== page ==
The approach to advocacy with our legislature mimics that of our patient experiences. These priorities can take time, such as the prolonged advocacy for ending the previous reimbursement structure, called the Medicare Sustainable Growth Rate (SGR) formula. The College never wavered in its 10-year advocacy effort to delay yearly reimbursement cuts, until the SGR reimbursement formula was permanently repealed and transitioned toward a new conceptual approach of a value-based payment paradigm through the Medicare Access and CHIP Reauthorization Act of 2015 (MACRA). Despite the imperfections of the value-based replacement options, the Merit-Based Incentive Payment System (MIPS) and Alternative Payment Models (APM), the point is that ACP continued to fight this legislative battle until our voices were heard. Similar to our patient encounters, we have to meet each legislator where they are. Some will be in alignment, some will be undecided, and others will be against our approach. However, regardless of starting point, we have to continue advocating for the best interest of our profession and our patients.

Our advocacy strategies are quite similar to how we approach our patient interactions, as each interaction has to be individualized. Although we enter each legislative meeting with a policy agenda, it is important to understand dissenting or differing opinions in order to become more strategic in our approach to impact change. Listening is essential. We have to work to find common ground on a particular issue in order to develop a relationship and trust. This has to be combined with a skillful effort to show the evidence (beneficial since ACP is evidence-based) to support our asks and educate our policymakers on the potential or unintended consequences of their policy positions. Finally, we have to make it personal, with stories to help drive home our point from the constituents lawmakers serve. There is no simple recipe for success, as there are other regulatory and partisan barriers that are intertwined and create more complexity. However, we have to be engaged in advocacy for the marathon and slowly chip away at the issues, individualizing our approach, making it personal, and celebrating the small wins as we work toward the overall mission of our advocacy agendas.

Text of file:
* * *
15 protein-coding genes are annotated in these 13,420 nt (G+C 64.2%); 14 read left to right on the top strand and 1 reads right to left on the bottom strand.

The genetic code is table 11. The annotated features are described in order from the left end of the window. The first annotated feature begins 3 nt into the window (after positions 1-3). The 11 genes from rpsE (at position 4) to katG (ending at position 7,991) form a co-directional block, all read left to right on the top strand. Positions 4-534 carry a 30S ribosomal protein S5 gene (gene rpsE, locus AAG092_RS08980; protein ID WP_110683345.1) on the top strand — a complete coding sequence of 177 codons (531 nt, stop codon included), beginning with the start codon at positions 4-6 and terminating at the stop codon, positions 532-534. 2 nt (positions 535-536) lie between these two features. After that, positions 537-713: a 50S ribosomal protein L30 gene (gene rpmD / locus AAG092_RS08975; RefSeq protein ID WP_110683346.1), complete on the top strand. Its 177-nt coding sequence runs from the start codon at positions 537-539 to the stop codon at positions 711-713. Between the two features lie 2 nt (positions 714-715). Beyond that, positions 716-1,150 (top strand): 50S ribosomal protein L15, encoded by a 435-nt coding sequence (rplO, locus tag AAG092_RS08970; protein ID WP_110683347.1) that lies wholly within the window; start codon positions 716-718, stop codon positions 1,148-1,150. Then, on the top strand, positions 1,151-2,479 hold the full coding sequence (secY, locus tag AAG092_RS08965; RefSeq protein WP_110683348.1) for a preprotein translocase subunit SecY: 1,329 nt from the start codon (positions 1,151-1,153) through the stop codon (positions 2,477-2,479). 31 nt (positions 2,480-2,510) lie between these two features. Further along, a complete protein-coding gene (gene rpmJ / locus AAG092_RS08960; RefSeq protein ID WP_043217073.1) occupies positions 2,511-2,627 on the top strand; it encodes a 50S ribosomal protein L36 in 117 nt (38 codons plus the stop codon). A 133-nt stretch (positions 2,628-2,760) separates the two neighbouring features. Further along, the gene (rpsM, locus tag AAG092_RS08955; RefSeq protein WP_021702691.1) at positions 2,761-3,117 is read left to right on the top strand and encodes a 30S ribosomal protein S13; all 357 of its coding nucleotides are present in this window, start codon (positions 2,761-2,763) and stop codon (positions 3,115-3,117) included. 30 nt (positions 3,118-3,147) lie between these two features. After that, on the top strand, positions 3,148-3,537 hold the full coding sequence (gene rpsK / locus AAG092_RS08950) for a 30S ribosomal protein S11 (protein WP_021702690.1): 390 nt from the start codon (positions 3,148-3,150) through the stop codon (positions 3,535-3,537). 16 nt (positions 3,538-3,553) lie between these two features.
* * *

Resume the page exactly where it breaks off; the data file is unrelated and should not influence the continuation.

Advocacy isn't always packaged with wins and losses. Sometimes success comes in compromise or in building relationships of trust and confidence, so that if one battle doesn't go your way, you may be better positioned as a valued resource for the next encounter. All advocacy should end in a call to action. Regardless of the outcome, we have to keep showing up each time and continue to advocate for what we believe is in the best interest of our patients and our profession. If we don't, who will?